I said I'd post the first chapter of the second Professor Gothick novel up her (very much a work in progress) because Robin was enthusiastic about it. It's much longer than I expected, though, so here is just the opning bit.
The black sky cracked open and spat fire at the sea. The storm was at its height. Thunder crashed down from the boiling clouds and the waves crashing on the harbour wall thundered back. Hours before, the fishing boats in Boggartsey harbour had been dragged as far up the quayside as it was possible to drag them, but white surf now splashed over and around them and they rocked and bobbed as if they were upon the open ocean. Rain lashed the roofs of the little town and its flooded streets gurgled and shimmered silver in the light of a racing moon. The church bell chimed twelve, each feeble note lost among the din of the storm. Hardly a light was to be seen; Boggartsey was black and silent. Its houses seemed to huddle together for warmth and company and none of their occupants were to be seen out of doors.
But there was one man who braved the storm. Old Skipper Jackson crept his way along the glistening wall of the harbour. To protect himself from the wind and the rain and the regular drenchings of the breakers, he had wrapped himself in layer upon layer of black and shiny oilskin and he resembled an enormous, creeping beetle, his arms outstretched to help him keep his balance on the slippery rocks. Only the fluttering wisps of a raggedy grey beard and the blue tip of a dribbling nose were visible of the man himself. He was keen not to be recognised, for the business he was about was one of theft – or salvage, as he preferred to call it.
Skipper Jackson had once been a sailor, though never a captain, as he liked to pretend. Seaside towns like Boggartsey attracted old sailors like Jackson, down and outs with no home and no future. Fishermen were kinder to them than ‘land-lubbers’ and the few skills they had learnt, such as gutting fish or tending nets, could sometimes earn them a bob or two. Jackson had been sleeping under an upturned boat on the drier side of the harbour wall when the storm had broke and the oilskins he now wore had been acting as his sheets and blankets just a few minutes before. Jackson knew that storms like this could spew all sorts of useful things up onto the beach, items that had been dumped or lost overboard from ships far out to sea and which may have been bobbing about in the ocean for months. Anything could be worth selling but what he really hoped for was some ‘grog’. An unopened bottle of rum, or brandy, or whisky – what a find that would be!
Lightning suddenly burst like a flashbulb upon the scene and Skipper Jackson saw that the beach was littered with boxes and crates. There were dozens of them, some smashed and spilling their contents on the rocks, many more unopened and just waiting for him to open and help himself. He swore delightedly, but thunder drowned it out. He danced a little jig upon a rock, and nearly fell over. Then he made his way down to his treasure, glorying in the fact that only he knew it was here and that he could pick and choose what to plunder.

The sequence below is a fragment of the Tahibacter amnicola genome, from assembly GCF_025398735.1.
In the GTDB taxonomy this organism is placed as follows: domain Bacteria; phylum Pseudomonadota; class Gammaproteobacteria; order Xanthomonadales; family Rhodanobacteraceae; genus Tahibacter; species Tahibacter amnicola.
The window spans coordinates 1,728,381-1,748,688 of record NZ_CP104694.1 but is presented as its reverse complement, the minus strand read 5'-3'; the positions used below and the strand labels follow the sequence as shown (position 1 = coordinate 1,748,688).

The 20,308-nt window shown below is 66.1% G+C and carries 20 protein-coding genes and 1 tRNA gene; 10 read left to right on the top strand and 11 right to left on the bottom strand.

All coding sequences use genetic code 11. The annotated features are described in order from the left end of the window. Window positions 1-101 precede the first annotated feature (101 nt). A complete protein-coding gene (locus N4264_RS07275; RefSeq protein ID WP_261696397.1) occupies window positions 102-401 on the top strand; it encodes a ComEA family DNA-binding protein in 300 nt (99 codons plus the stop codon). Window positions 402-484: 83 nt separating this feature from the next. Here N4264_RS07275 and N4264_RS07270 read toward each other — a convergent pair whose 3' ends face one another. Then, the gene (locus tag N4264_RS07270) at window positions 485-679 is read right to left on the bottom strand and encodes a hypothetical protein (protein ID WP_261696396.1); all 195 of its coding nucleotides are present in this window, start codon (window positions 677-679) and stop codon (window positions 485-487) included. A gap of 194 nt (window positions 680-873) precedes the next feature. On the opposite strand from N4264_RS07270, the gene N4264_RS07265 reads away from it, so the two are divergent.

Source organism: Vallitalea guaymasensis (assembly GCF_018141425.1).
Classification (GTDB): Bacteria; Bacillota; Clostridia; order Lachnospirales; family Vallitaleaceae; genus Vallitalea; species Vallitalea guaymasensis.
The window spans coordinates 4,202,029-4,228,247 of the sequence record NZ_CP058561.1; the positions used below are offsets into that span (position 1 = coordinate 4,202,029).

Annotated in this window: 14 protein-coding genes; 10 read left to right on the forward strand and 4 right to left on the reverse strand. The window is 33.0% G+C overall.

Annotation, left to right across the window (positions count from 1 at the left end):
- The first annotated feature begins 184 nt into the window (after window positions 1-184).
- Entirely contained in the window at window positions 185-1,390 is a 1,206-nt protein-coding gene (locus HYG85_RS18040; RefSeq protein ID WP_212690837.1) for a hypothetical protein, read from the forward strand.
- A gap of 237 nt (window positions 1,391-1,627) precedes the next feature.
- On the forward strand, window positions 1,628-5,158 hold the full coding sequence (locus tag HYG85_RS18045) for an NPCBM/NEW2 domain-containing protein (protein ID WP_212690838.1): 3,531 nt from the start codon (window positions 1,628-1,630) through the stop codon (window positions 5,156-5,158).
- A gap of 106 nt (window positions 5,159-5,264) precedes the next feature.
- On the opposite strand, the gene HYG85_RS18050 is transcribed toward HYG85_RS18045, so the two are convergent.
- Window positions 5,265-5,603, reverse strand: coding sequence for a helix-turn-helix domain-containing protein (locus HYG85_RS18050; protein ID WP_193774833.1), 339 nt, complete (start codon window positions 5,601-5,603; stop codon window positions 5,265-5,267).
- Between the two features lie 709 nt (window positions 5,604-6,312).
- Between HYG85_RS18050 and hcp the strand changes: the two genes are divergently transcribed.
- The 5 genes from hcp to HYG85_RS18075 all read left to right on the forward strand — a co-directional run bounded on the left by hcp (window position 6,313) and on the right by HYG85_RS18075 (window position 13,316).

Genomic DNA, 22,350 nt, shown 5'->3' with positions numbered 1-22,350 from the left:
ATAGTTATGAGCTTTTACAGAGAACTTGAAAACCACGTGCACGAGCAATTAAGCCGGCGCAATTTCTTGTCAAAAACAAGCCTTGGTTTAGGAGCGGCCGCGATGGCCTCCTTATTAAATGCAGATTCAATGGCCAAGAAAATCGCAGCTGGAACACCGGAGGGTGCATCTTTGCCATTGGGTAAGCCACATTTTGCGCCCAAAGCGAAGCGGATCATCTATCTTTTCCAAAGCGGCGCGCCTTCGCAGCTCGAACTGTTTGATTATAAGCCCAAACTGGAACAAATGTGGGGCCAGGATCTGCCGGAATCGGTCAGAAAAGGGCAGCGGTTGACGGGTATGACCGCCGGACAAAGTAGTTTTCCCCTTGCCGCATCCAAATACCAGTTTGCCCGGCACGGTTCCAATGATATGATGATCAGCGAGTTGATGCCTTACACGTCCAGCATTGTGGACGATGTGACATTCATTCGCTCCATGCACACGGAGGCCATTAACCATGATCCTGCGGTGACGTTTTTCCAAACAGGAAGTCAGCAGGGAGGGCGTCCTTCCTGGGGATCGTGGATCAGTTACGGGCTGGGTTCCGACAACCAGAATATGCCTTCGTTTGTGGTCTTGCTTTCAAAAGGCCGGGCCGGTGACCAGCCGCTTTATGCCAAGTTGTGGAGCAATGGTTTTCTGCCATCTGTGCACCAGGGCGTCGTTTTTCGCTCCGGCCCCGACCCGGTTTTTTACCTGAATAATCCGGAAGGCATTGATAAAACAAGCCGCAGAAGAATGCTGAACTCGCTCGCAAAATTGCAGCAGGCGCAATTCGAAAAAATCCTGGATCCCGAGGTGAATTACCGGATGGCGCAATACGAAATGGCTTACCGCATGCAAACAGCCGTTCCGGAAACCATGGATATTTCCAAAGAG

‘There’s been a wreck, that’s what it is,’ he muttered. ‘All the crew dead, most like. Poor loves. But it’s an ill wind that blows nobody some good ... and it’s blowin’ me some good this night.’
At that moment, the ‘ill wind’ nearly blew him off his feet, but Jackson was undaunted. Gurgling and wheezing with glee, he began to pick his way among the flotsam and jetsam of the washed up cargo. Most of it was unexciting stuff, such as bags of nails and cans of soup (Jackson didn’t own a can-opener), but he knew that even these would be sellable to somebody. He laughed outright when he stumbled against one smashed crate and found that it contained a stock of umbrellas. He tried to open one for a bit of fun but it proved impossible in the raging gale, so he soon cast it aside. Then he began to search in earnest for what he really wanted.
‘Brandy...’ he muttered. ‘Rum...’ And it became a sort of chant: ‘Rum, rum, rum-tum-tiddly-grog.’
But then another flash of lightning made Jackson stop in his tracks. Something lying a few yards away had flashed back, something bright and metallic. Intrigued, he made his way towards it. The darkness and the blinding rain made this very difficult, however. It was one thing lurching from big box or crate to its neighbour, but trying to find something specific among all the rocks and rubbish at midnight and in the middle of a storm was quite another. He stumbled along, groping the air again like a giant insect, and then tripped on something and fell flat on his face. He had fallen onto a wooden box lying on the beach. It was only about a foot high. The wood was smooth, polished, and as Jackson’s hands groped along its edges so that he could raise himself up again, he realised that the box had a distinctive shape.
‘Oh gawd,’ he said, ‘I’m lying on a coffin!’